Friday, 27 December 2013

The Artic 30 are free

This means a lot to me.

The question for me is would they do it again. I sincerely hope so otherwise Russia would feel that they have won. We need people like Greenpeace who will put their lives on the line risk severe pain from persecution. It's a hell of an ask but this is my philosophy. I decided to put my life on the line for what I believe in. It's true that it puts my friends underpressure because in some cases they become vulnerable and I choose to take this under consideration. Risking your life for what you believe is very liberating and makes you ask some very important questions about what life is all about. I believe we need a lot more people who feel this way and have experienced the benefits to our inner peace/confidence when we have got to this point. It leads us to choose very carefully what we take on: however many situations in practice aren't so terrifying as they seem when you've been through them. Our society, I believe, is riddled with fear. When you risk your life, your fear serves a purpose it achieves a result - lots and lots of results - it's a great feeling. Try it in a very small way next time there's an opportunity. The least threatening and the wisest is to simply ask a question. "Excuse me do you mind telling me why you've chosen to park on that double yellow line?" The worst you'll get is "Fuck off and mind your own business" and then they move. People don't like being put on the spot. Once you done this a few times you are able to carry this kind of thing off in a relaxed way, which is very important. Being in the presence of ex policeman and friendly Phil Hopwood taught me a lot about quiet confident action. I love his motto "Just soldiering on". One of the things this great guy left behind when he died.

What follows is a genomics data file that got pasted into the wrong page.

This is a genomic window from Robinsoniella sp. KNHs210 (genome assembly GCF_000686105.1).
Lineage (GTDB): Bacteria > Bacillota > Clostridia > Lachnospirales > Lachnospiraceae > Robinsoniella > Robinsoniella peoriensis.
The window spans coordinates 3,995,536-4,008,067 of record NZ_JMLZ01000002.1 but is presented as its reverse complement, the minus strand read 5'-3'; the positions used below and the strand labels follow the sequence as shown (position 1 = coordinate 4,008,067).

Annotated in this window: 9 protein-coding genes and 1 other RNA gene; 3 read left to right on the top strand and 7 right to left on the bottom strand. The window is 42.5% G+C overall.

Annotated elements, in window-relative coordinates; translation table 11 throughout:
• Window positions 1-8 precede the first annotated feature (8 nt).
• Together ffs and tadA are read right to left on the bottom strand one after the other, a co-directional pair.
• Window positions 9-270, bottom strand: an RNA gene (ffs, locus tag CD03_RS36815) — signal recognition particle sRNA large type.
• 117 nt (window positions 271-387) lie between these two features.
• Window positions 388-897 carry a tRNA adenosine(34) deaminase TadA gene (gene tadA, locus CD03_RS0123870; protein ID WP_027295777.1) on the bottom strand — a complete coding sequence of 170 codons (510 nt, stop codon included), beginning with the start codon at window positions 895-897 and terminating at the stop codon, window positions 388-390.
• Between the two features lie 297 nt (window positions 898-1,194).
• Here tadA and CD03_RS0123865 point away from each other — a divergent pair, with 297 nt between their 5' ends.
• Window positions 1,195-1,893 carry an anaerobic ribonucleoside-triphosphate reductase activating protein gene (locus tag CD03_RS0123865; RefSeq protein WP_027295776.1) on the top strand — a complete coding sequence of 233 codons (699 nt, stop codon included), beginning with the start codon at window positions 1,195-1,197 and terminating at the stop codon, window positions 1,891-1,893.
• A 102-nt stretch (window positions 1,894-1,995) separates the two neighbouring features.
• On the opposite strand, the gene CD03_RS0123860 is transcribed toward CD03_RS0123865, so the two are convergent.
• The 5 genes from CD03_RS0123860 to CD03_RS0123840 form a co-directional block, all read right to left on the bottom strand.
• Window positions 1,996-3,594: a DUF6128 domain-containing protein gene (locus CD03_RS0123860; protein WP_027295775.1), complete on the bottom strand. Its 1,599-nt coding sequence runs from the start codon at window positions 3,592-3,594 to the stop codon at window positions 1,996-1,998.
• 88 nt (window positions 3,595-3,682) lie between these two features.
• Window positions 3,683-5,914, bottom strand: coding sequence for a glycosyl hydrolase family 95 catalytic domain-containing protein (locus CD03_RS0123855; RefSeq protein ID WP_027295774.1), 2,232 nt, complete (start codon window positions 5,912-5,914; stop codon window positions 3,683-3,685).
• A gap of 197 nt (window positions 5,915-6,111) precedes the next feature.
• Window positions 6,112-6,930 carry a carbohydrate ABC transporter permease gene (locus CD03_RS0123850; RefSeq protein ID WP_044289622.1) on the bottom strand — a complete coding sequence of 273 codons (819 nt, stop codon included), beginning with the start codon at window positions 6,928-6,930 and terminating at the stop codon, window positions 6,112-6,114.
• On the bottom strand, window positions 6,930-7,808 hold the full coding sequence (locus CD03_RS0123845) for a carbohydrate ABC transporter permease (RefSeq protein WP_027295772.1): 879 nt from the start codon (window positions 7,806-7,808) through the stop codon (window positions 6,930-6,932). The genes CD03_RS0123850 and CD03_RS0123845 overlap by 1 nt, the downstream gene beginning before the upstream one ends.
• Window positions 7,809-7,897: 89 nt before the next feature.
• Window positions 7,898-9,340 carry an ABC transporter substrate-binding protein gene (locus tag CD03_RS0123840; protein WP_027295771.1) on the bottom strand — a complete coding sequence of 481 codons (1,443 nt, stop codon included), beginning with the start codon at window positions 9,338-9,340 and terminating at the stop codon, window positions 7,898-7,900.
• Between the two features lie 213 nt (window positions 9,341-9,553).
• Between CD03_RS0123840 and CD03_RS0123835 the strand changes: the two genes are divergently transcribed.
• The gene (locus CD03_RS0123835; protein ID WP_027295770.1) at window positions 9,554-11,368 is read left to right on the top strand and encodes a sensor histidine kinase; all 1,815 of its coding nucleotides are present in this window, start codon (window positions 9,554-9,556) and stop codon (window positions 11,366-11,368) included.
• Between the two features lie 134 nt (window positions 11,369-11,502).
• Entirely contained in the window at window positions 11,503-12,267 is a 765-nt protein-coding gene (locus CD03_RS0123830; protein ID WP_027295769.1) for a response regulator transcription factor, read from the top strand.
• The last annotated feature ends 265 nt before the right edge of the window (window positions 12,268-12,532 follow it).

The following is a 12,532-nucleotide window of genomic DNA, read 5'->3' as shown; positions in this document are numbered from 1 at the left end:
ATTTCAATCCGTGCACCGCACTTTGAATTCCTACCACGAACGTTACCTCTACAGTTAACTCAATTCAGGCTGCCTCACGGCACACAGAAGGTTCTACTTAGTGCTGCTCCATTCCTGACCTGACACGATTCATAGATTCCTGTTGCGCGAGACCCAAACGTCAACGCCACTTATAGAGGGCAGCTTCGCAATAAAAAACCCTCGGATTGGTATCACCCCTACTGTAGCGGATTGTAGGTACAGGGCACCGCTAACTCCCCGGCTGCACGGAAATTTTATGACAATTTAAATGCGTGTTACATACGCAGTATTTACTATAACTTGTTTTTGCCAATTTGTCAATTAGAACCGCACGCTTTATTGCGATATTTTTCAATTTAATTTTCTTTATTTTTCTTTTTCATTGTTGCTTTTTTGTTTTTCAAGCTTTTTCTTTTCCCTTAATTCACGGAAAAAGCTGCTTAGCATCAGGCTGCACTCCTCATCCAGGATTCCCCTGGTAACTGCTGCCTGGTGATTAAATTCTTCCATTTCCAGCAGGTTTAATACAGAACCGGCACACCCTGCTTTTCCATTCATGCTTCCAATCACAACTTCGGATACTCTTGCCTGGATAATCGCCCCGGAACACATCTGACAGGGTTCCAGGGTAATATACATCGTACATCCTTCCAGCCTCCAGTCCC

Hi Geoff,

They’re free! Just moments ago, Arctic 30 activist Dima Litvinov got on a train home to Sweden.

Exactly 100 days since they first took peaceful action at Gazprom’s Prirazlomnaya oil rig, the first of the Arctic 30 is leaving Russia. The others will follow in the coming days.

It’s thanks to you they are free. After hearing the news he would be going home soon, freelance journalist Kieron Bryan said “People in this country don’t get bail, it doesn’t happen. When we got bail, that’s because of the pressure put on the Russian government by everyone supporting us. If it wasn’t for that, I know I’d have spent Christmas Day in prison.”

Every email, every vigil, every protest during the last three months has kept the eyes of the world on Russia. Millions of us around the world joined together to free the Arctic 30 and protect the Arctic. While the injustice of the last three months is now over, the enormous threat to the Arctic remains.

The Arctic 30 sailed north to bear witness to a profound environmental threat, they protested peacefully at that oil platform because they knew an Arctic oil spill can’t be cleaned up, and they know the danger posed to the Arctic by climate change. They took part in civil disobedience because sometimes actually doing something - taking a stand - is the only course of action open.

Today we celebrate the freedom of the Arctic 30, tomorrow the fight to save the Arctic goes up a gear. As the Arctic 30 received amnesty, Gazprom began production of the first oil from beneath the icy Arctic seas - and with Shell poised to return to the Alaskan Arctic next year, the threat to this beautiful and fragile region has never been greater.

But with millions of us standing together, the movement to protect it has never been stronger.

While in Russia Arctic 30 activist Camila Speziale said: “Am I ready to continue fighting for my beliefs? Of course I am.”

They're ready. Are you?

Ben Ayliffe
Head of the Arctic Campaign

PS Shell have a new CEO - Ben van Beurden - starting in January. Tell him to start his new job and the new year by ditching Arctic drilling and ending their deal with Gazprom.

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